Increasing Vaccination Rates in Oregon: Novel Approaches to Combating Seasonal Influenza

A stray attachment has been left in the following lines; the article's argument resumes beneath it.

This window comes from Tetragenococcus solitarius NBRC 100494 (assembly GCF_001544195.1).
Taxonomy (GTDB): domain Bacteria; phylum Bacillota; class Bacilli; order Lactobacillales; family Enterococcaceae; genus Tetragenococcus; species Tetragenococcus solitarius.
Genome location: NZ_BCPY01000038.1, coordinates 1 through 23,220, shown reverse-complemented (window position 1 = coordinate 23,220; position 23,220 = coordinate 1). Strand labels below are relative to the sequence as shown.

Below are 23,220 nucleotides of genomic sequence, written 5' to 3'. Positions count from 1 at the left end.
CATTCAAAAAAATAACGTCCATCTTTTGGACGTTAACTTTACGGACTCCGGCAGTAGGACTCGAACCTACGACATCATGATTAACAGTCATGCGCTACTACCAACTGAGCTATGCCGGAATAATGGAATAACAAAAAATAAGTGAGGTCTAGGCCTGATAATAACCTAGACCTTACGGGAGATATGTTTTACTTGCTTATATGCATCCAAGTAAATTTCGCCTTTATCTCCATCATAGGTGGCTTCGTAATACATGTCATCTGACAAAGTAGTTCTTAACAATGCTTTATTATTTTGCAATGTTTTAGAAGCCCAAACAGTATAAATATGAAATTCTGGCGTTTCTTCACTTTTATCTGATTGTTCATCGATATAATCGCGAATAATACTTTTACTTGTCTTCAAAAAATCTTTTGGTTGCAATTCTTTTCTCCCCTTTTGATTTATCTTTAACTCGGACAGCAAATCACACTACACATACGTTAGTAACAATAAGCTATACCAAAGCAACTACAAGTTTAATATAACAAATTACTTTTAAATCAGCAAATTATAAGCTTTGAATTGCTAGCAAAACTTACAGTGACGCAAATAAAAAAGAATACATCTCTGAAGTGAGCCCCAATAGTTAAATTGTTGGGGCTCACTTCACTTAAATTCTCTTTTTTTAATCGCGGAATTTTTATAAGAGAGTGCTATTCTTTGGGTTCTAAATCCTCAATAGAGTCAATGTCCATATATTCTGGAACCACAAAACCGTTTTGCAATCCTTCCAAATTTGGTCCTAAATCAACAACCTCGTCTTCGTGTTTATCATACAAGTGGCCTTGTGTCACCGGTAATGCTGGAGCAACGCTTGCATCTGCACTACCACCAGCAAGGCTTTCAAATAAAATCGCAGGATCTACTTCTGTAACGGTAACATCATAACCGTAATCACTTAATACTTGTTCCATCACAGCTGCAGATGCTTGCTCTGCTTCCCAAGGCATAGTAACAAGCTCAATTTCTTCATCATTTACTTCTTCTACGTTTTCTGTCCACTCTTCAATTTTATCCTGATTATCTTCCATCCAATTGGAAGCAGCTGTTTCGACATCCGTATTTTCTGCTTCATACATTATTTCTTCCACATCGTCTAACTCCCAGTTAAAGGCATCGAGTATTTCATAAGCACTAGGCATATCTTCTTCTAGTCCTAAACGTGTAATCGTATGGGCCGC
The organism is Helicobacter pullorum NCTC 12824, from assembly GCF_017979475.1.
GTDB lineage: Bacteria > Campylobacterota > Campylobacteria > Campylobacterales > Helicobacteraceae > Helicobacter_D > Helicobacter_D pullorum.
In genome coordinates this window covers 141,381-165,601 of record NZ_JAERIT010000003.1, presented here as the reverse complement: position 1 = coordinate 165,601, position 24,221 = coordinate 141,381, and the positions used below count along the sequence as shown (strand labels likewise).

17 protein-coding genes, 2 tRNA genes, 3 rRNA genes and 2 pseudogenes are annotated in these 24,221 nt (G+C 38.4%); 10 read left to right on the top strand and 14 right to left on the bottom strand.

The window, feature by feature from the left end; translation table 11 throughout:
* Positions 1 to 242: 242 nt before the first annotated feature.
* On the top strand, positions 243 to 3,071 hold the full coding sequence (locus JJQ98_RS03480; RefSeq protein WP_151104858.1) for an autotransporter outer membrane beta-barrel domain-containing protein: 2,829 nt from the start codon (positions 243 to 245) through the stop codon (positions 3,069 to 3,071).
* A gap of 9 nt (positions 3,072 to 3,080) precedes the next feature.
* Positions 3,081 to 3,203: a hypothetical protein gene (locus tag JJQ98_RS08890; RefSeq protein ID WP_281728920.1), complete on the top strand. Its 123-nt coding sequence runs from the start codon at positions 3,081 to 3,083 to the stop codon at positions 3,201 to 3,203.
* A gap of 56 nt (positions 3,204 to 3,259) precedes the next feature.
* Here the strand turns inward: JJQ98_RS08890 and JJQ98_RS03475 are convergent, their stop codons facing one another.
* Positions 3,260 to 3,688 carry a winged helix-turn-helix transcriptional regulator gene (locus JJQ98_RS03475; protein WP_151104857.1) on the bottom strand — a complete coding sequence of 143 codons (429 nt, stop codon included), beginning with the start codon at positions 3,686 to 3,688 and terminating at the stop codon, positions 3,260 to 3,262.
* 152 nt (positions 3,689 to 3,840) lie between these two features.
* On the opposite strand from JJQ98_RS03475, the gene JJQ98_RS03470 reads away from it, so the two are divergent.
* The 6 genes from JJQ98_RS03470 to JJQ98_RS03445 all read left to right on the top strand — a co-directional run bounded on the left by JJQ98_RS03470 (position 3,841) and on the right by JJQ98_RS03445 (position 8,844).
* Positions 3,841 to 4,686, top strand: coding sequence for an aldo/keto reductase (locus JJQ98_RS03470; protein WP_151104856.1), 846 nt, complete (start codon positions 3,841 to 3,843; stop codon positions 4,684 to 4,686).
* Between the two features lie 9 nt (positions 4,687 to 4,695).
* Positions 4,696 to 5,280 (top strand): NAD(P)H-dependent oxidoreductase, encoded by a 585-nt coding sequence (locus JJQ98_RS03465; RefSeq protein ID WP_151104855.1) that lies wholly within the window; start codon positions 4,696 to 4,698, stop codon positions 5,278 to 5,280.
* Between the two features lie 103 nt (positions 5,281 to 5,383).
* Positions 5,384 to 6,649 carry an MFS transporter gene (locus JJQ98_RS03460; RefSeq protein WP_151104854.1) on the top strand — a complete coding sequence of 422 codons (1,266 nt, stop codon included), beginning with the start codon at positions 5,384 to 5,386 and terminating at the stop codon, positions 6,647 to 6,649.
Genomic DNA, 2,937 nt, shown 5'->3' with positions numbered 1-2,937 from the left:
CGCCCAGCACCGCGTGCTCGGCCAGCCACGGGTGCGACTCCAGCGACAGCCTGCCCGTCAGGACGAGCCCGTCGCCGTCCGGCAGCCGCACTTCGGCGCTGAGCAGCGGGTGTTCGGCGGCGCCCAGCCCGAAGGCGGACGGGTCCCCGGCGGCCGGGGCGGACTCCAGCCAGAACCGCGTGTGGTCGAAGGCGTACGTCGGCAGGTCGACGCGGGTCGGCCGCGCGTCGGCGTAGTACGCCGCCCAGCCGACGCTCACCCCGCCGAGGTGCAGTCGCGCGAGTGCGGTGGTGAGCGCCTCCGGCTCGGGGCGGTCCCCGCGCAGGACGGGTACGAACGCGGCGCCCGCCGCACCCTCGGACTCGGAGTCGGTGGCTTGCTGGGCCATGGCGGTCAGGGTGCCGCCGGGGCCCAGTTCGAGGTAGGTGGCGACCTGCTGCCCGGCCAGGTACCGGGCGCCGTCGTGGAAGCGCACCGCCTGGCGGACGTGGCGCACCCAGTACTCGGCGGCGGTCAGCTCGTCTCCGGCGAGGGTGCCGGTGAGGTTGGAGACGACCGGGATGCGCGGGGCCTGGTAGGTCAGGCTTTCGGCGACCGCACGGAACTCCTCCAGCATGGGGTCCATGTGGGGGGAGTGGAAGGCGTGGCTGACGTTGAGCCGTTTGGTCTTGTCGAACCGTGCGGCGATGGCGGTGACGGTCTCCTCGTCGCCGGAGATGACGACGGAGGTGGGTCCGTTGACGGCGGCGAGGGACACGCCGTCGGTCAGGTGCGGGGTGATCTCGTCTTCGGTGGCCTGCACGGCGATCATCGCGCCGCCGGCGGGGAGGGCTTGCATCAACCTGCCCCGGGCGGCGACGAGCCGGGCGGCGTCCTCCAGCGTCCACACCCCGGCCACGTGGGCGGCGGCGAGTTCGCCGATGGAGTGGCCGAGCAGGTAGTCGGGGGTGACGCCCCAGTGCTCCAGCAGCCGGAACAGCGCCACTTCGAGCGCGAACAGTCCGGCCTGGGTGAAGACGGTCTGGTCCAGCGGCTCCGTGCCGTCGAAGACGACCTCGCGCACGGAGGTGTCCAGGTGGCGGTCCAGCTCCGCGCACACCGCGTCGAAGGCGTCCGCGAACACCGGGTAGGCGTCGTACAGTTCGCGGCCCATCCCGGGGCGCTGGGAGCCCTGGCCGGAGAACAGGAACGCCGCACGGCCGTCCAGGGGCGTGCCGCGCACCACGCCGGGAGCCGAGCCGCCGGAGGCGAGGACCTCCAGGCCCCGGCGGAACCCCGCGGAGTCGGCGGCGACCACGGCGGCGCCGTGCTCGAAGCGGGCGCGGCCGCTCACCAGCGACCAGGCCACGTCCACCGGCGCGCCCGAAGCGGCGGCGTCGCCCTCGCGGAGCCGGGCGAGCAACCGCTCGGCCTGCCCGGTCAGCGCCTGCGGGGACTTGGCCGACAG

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This report provides the reasoning behind, and guidance on, implementing three interventions aimed at increasing vaccination rates against seasonal influenza, with special considerations taken to account for additional challenges posed by the COVID-19 pandemic. The research draws attention to the importance of vaccines in preventing or decreasing the severity of influenza infections to protect our health and healthcare systems. However, research shows that there are many obstacles that prevent people from getting vaccinated, which include lack of established care providers; lack of health insurance; fear of vaccinations due to mistrust of the government and historical trauma; discriminatory experiences with healthcare providers; and not being able to physically get to a vaccination site, whether that is due to lack of transportation or being residence-bound. The interventions implemented to address these barriers include utilizing emergency medical service providers as vaccine administrators, establishing drive-through influenza vaccination clinics, and creating a toolkit of customizable communication materials for public health authorities. The steps that were taken to implement these programs are outlined and include supporting documents that the Oregon Immunization Program used. Strengths and challenges that have been gathered throughout implementation and operation processes are reported to help guide future adoption of these programs. These interventions were looked at through the lens of the socioecological model, with how different factors of a person’s life affect their ability or decision to get vaccinated. Although a comprehensive evaluation of these interventions is not attainable due to their ongoing nature and lack of reportable data received thus far, these interventions have the potential to increase influenza vaccination rates, especially among populations that historically have poorer health outcomes and are more vulnerable to influenza and COVID-19 infections. Future considerations for improving these interventions and their impact include creating better evaluation methods, so that they can be adapted to better support not only the current COVID-19 vaccine distribution planning, but also offer better data for seasonal influenza seasons and novel pandemics in the future. Key recommendations for these interventions include direct follow up with health agencies and stakeholders to get feedback. Communication between these agencies is critical throughout all steps, including during and after the program is in place, to ensure changes are being made as necessary to keep the interventions as efficient and impactful as possible. These strong relationships between health agencies and stakeholders should be cultivated as early as possible, and detailed needs assessments of the target communities should be implemented for maximum impact.